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At first glance, Jos. A. Bank seems like a bargain-hunter's dream. In the past year alone we've seen the store take an average discount of up to 66% off in its sales, and an extra 28% off clearance prices. Of course, where Jos. A. Bank really shines, however, is in its BOGO sales; in the past year, we saw 27 separate "buy x items, get y items for free" promotions from the menswear store. That's more than two BOGO sales per month!
And therein lies a potential problem for the merchant. It seems that Jos. A. Bank is always offering huge discounts, practically giving away its stock. (See the "buy one, get seven free" ad below.) How could a store like this afford to stay in business? Unfortunately, the reason why it can offer such deep price cuts is that the retailer's entire business model relies on high initial markups.
According to Business Insider, "The markup is the difference between the cost of a good and the price it's sold at. The higher the markup, the more you can discount [it] and still make a profit." The site then relates this concept to Jos. A. Bank, explaining that, "a typical store might sell you a $400 suit and offer 25% off, [but in] Jos. A. Banks' world, they'd rather price a suit at $1,000 and offer it at 70% off."
This pricing strategy has been extremely successful for Jos. A. Bank in the past, but recently sales have slumped. In its earnings report for fiscal year 2012, Jos. A. Bank announced that it expects last year's profits to be 20% lower than those from 2011. The retailer claimed that this winter's warmer weather caused customers to shy away from sales.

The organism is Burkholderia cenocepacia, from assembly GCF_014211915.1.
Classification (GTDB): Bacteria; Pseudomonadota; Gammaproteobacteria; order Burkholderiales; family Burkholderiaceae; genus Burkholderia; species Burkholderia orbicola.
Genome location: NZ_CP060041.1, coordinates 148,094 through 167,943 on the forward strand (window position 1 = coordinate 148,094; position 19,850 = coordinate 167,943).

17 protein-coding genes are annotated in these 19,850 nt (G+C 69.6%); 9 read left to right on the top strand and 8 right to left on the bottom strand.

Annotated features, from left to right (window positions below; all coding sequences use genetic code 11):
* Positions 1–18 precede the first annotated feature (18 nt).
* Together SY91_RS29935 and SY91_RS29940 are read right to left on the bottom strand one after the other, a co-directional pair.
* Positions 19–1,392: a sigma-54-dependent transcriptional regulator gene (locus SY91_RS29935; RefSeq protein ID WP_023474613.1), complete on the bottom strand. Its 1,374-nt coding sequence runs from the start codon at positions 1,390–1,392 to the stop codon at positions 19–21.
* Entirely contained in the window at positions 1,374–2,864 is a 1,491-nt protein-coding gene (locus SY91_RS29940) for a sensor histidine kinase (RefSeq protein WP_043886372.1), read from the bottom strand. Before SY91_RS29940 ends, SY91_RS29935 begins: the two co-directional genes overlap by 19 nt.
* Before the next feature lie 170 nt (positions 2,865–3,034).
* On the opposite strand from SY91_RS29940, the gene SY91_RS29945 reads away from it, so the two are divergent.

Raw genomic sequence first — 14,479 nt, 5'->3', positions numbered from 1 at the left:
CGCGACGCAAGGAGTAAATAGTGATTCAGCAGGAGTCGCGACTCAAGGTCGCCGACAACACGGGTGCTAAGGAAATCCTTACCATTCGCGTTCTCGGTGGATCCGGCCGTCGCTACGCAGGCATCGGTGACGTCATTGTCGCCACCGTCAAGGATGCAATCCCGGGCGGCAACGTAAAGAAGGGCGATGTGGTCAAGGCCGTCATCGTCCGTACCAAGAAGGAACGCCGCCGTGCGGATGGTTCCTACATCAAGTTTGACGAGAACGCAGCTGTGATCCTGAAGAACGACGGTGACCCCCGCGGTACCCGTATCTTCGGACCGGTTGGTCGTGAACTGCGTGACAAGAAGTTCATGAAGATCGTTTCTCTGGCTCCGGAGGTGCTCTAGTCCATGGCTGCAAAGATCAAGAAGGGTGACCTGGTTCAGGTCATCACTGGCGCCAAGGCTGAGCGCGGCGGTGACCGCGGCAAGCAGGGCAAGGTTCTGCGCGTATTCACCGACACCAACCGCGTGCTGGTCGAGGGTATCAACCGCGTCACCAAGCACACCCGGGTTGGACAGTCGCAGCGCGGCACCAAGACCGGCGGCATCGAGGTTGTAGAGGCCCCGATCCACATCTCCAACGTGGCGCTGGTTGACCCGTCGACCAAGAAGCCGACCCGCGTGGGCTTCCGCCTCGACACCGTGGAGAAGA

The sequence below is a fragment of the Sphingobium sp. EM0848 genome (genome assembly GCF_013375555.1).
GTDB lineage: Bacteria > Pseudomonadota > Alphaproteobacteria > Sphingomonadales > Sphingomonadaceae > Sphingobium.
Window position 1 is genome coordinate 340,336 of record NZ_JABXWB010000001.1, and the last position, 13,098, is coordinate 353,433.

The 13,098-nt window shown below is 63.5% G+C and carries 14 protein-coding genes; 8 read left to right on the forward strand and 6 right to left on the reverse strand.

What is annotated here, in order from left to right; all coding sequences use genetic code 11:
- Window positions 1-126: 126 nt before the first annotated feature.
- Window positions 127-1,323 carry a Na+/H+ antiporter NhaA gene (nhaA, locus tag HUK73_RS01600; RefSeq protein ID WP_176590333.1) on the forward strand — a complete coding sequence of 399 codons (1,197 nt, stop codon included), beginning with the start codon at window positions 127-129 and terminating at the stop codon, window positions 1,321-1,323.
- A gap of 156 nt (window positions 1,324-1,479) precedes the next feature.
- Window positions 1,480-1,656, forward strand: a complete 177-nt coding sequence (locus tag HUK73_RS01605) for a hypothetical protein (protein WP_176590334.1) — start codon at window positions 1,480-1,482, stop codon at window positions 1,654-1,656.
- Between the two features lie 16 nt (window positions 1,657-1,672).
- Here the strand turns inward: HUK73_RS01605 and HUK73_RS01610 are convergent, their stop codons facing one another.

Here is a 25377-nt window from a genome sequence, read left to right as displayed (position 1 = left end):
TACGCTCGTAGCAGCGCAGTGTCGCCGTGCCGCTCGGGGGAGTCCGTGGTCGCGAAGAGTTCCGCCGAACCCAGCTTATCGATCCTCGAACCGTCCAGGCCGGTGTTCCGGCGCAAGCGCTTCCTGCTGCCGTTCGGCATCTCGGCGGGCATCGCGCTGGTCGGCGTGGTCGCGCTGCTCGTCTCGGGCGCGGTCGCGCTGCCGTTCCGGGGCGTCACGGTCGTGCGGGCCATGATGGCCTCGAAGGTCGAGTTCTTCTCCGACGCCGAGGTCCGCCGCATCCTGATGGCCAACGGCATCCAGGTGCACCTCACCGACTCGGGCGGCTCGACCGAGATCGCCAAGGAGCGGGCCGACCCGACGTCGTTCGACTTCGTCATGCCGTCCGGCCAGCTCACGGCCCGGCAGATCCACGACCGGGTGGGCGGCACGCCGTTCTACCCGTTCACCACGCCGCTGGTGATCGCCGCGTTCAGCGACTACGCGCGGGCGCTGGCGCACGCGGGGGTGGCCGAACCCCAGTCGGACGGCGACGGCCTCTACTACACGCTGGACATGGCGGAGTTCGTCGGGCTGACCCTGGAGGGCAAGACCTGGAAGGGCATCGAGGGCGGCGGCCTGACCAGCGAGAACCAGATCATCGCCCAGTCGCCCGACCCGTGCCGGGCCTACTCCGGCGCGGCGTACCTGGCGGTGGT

"[O]ur customers (specifically at our stores) didn't respond as well to our promotional offers as they had in the past," a press release, posted by Yahoo! Finance, read. "Our customers responded well to our suit promotions during this period, but our non-suit customers responded poorly to our holiday season offerings, even at very low prices."
Other retailers, too, have blamed the mild winter for poor sales. We previously mentioned that cold weather-dependent brands like UGG Australia and Columbia Sportswear have a glut of winter-wear stock, forcing them to offer steep discounts. But market analysts seem to think that Jos. A. Bank's troubles may have more to do with their pricing model than the weather.
According to CNN Money, after Jos. A. Bank announced its expected shortfall, trader and blogger David Blair tweeted: "I just told salesman I wanted 3 free suits after buying 1 at regular $ [sic]. He said I could have shirt off his back too."
After years of selling expensive suits at what appears to be a substantially lower price, it could be that consumers are getting wise to Jos. A. Bank. If, as we mentioned before, you can walk into the store on any given day and see a sale for up to 66% off, couldn't that mean their prices are just inflated by 66%? On the other hand, however, now may actually be the best time to buy from Jos. A. Bank. A flagging stock figure is a big incentive for the merchant to offer even steeper discounts in order to lure customers back in.
What do you think, readers? Are you tired of Jos. A. Bank and other merchants offering big discounts on marked-up prices? Or are you a savvy shopper who can easily separate the real bargains from the fake?